There are many theories about the causes of ovarian cancer. Some of them came from looking at the things that change the risk of ovarian cancer. For example, pregnancy and taking birth control pills both lower the risk of ovarian cancer. Since both of these things reduce the number of times the ovary releases an egg, some researchers think that there may be a link between the release of eggs and the risk of getting ovarian cancer.
Also, we know that women who have had their tubes tied or who have had a hysterectomy have a lower risk of ovarian cancer. One theory to explain this is that some cancer-causing substances may enter the body through the vagina and pass through the uterus and fallopian tubes to reach the ovaries. This would explain the effect of removing the uterus or blocking the fallopian tubes on ovarian cancer risk.
Another theory is that male hormones (androgens) can cause ovarian cancer.
While we do not yet know the exact causes ovarian cancer, we do know some of the risk factors involved. A risk factor is something that changes a person’s chance of getting a disease. Different cancers have different risk factors. Some risk factors, such as smoking, can be controlled. Others, like a person’s age or race, can’t be changed.
But risk factors don’t tell us everything. Having a risk factor, or even several risk factors, does not mean that you will get the disease. And many people who get the disease may not have had any known risk factors. Even if a woman with ovarian cancer has a risk factor, it is very hard to know how much that risk factor may have contributed to the cancer.
Risk factors for ovarian cancer
Some of the risk factors for the most common type of ovarian cancer (epithelial ovarian cancer) are listed below.
Age: Most ovarian cancers happen after change of life (menopause). Half of all these cancers are found in women over the age of 63.
Obesity: It appears that obese women have a higher risk of getting ovarian cancer. One ACS study found a higher rate of death from ovarian cancer in women who were overweight. The risk went up by 50% in the heaviest women.
Having children: A woman who has had children has a lower risk of ovarian cancer than women who have no children. The risk gets even lower with each pregnancy. Breast feeding may lower the risk even further. Using birth control pills (“the pill’) also lowers the risk of ovarian cancer.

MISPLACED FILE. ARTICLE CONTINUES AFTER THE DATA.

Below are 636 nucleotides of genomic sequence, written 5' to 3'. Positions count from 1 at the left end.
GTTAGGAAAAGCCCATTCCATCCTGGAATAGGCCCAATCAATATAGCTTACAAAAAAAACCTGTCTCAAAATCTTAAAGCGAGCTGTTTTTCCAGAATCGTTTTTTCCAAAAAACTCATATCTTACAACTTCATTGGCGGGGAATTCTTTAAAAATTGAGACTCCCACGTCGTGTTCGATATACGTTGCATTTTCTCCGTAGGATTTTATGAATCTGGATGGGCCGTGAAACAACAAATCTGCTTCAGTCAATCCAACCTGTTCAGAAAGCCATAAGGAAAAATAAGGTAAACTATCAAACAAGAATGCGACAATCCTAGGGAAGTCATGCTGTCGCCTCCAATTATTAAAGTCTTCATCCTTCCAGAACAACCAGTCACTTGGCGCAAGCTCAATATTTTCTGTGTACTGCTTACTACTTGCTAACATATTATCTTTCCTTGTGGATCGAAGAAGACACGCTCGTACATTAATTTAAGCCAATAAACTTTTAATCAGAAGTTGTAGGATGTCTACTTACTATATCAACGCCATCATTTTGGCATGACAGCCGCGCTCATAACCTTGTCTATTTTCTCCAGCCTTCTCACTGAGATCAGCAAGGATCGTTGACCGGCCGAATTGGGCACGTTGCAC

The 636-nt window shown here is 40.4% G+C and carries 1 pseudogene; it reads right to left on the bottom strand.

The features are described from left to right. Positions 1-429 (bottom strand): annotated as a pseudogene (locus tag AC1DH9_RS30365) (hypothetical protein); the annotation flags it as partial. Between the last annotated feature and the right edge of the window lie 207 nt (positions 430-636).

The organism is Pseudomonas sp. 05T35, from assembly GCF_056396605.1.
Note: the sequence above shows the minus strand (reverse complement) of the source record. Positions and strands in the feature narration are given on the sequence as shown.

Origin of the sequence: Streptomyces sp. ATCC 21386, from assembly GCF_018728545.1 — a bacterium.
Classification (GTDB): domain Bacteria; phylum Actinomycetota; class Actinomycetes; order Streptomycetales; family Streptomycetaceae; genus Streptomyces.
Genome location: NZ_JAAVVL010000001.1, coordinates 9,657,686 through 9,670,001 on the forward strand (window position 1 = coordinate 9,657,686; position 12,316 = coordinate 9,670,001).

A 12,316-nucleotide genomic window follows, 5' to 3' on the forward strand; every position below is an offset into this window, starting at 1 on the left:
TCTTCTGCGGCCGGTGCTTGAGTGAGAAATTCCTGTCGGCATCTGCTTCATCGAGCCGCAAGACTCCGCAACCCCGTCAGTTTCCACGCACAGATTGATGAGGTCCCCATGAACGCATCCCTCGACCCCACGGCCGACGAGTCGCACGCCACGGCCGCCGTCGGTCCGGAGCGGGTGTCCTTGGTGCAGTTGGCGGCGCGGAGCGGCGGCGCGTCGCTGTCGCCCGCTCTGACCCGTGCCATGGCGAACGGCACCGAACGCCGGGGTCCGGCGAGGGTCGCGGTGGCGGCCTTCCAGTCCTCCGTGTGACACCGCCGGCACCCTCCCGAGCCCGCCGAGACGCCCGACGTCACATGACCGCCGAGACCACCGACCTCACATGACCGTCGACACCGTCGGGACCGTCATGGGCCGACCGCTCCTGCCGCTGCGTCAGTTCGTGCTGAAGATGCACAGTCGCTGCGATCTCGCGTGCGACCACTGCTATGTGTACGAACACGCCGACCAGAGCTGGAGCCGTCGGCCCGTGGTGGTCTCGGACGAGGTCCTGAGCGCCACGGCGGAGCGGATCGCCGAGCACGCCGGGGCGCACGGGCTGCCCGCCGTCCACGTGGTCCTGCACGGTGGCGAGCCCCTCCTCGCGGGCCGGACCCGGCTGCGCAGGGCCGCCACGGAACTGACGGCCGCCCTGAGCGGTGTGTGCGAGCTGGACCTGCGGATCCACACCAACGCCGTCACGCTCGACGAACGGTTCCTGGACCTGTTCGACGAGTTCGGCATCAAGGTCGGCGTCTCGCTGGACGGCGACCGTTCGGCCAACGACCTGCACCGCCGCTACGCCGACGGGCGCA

Female surgery: Having your “tubes tied” (tubal ligation) may reduce the chance of developing ovarian cancer. A hysterectomy (removal of the uterus without removing the ovaries) also seems to reduce the risk of getting ovarian cancer.
Fertility drugs: Some studies have found that use of the fertility drug Clomid® for longer than 1 year, especially if no pregnancy took place, may increase the risk of LMP tumors. But not having children also increases the risk, even without the use of fertility drugs. Research in this area is now going on. If you are taking this drug, you should talk to your doctor about the possible risks.
Male hormones: Androgens are male hormones. A recent study found a link between the drug danazol (used to treat endometriosis) and an increased risk of ovarian cancer. Further studies are planned to look at this.
Estrogen replacement therapy and hormone replacement therapy: Some recent studies suggest women using estrogens after change of life have an increased risk of developing ovarian cancer. The risk seems to be higher in women taking estrogen alone (without progesterone) for many years (at least 5 or 10). The increased risk is less certain for women taking both estrogen and progesterone.
Family history of ovarian cancer, breast cancer, or colorectal cancer: Ovarian cancer can run in families. Your ovarian cancer risk is higher if your mother, sister, or daughter has or had ovarian cancer. The younger your family member was when she got ovarian cancer, the higher your risk. The risk also gets higher the more relatives you have with ovarian cancer. Increased risk for ovarian cancer does not have to come from your mother’s side of the family – it can also come from your father’s side.
Having a family member with breast cancer can increase your risk of ovarian cancer. And women who have colon cancer in their families may have a higher risk of developing ovarian cancer.
About 1 in 10 cases of ovarian cancers are linked to gene changes that can be found with certain tests. These changes are also linked to an increased risk of breast and colorectal cancer. Please see the section on prevention to learn about genetic counseling and testing.
Breast cancer: Women who have had breast cancer also have a higher risk of ovarian cancer.
Talcum powder: Some studies have shown a slight increase in risk of ovarian cancer among women who used talcum powder on the genital area. Asbestos in the powder may explain the link. But these products have been free of asbestos for more than 20 years. Proving the safety of newer products will require further follow-up studies.
Diet: A recent study of women who followed a low-fat diet for at least 4 years showed a lower risk of ovarian cancer. Some studies have shown a reduced rate of ovarian cancer in women who ate a diet high in vegetables, but other studies disagree.
Smoking and alcohol use: Some studies have found an increased risk for one type of ovarian cancer (mutinous).